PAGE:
Greek experts point to a drop in new COVID-19 infections around Greece with 1,250 cases recorded overnight on Monday. There were also 89 deaths, bringing the total death tally in Greece to 3,092 people.
Greek Professor of Pediatric Infectious Diseases Vana Papaevangelou, who is also a member of coronavirus experts of Greece’s Ministry of Health, said that there is an observable drop in infection rates. She noted that although coronavirus-related hospitalisations have dropped, the national health system’s intensive care units are still under tremendous pressure, especially in northern Greece.
The overburdened situation at ICUs caused the committee to decide not to open schools before the year’s end as opening schools a week ahead of Christmas “would not counterbalance what already is a risky situation”.
She said that “it only takes one infected asymptomatic carrier present in an enclosed space to transmit the virus to anyone present”.
Thessaloniki rates are dropping faster than in Attica, where the Athens capital is located, said Professor Gkikas Magiorkas at the scheduled press briefing.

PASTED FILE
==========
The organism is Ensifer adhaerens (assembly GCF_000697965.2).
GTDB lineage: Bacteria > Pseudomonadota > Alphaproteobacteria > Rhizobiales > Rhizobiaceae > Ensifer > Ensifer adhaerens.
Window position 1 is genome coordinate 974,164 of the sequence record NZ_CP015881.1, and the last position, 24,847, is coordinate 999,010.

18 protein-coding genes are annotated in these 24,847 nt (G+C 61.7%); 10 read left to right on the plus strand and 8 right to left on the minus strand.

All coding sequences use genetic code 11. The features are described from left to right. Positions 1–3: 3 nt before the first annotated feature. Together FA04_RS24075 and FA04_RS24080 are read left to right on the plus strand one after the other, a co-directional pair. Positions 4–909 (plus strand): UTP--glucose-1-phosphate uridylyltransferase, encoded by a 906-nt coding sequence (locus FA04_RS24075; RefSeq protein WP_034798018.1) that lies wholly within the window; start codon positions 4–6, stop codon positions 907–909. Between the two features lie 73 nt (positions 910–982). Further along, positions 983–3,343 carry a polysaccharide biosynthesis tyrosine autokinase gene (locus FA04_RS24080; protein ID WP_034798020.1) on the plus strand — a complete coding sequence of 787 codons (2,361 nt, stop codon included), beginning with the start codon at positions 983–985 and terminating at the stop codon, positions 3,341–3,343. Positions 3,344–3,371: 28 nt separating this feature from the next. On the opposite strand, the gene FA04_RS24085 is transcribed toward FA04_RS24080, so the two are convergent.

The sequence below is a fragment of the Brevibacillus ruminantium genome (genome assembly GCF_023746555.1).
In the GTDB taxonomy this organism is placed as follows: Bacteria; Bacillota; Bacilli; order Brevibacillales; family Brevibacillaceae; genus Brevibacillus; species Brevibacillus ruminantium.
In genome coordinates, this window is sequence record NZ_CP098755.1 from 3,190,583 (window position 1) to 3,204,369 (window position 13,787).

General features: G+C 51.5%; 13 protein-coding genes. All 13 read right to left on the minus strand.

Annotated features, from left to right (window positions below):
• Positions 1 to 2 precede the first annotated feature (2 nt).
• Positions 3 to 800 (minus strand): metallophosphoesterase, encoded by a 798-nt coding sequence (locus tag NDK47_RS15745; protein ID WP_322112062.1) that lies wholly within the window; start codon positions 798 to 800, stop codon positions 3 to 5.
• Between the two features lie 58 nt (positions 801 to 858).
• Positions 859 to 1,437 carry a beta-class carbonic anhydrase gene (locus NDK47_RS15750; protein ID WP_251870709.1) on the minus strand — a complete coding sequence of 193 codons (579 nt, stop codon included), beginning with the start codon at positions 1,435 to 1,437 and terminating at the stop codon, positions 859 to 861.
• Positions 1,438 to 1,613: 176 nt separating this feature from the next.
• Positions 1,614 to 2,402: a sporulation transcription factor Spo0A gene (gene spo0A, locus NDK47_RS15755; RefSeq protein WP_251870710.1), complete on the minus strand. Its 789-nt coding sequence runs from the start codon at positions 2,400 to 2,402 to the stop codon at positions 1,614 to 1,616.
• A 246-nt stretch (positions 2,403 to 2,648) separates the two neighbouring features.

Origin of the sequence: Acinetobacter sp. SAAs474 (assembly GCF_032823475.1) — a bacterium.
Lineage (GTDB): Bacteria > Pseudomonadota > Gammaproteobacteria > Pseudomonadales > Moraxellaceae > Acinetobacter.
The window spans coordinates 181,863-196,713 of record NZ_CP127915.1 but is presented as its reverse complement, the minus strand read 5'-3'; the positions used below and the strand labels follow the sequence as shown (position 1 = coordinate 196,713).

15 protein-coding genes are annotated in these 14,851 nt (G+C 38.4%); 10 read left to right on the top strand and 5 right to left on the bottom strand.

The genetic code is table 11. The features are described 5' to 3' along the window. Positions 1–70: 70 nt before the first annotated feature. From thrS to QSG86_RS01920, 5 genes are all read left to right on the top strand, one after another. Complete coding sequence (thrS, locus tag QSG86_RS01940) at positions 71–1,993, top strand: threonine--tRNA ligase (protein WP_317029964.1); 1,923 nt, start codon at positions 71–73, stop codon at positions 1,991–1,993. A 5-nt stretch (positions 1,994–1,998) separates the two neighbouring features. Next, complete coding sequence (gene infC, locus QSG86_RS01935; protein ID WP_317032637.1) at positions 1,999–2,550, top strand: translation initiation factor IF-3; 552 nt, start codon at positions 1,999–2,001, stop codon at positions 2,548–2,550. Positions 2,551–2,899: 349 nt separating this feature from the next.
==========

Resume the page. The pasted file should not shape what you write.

He said that there was a 25 per cent reduction in Thessaloniki compared to 7-8 per cent in Attica.
Statistics so far show that 40-65 year-olds are the group most afflicted by COVID-19 as well as those over 65 years.
Government spokesman Stelios Petsas presents ‘road map’
Greece’s Government spokesperson Stelios Petsas outlined the “road map” for a “gradual and safe” return to everyday life during a press briefing on Monday. Ηe noted that the pressure on the national health system remains great, despite a reduction of cases observed in recent days, and announced that, based on the recommendations of the committee of experts, the following has been decided:
– To keep schools closed until the morning of 7 January, 2021 and to continue distance education until that time.
– That hospitality-sector and entertainment venues, courts and sports activities will remain closed until 6am in the morning of the same day, except those that continue to operate at present (Super League championship in football and basketball).
– Also, the measure prohibiting travel from prefecture to prefecture remains in force, while the measure prohibiting gatherings is extended and teleworking is to remain at the same percentages.
Mr Petsas also said that new announcements are expected in the coming days about what will happen with respect to churches, but also hairdressers and the other branches of retail trade.
Mr Petsas stressed that the improvement in the epidemiological data and is slower than expected “because of the fatigue we all feel after 10 months of fighting against an invisible and insidious enemy, the coronavirus.”
It was indicative, he noted, that mobility during the second lockdown was increased by about 20 per cent compared with the first, even though the restrictions after the closing of schools were essentially the same.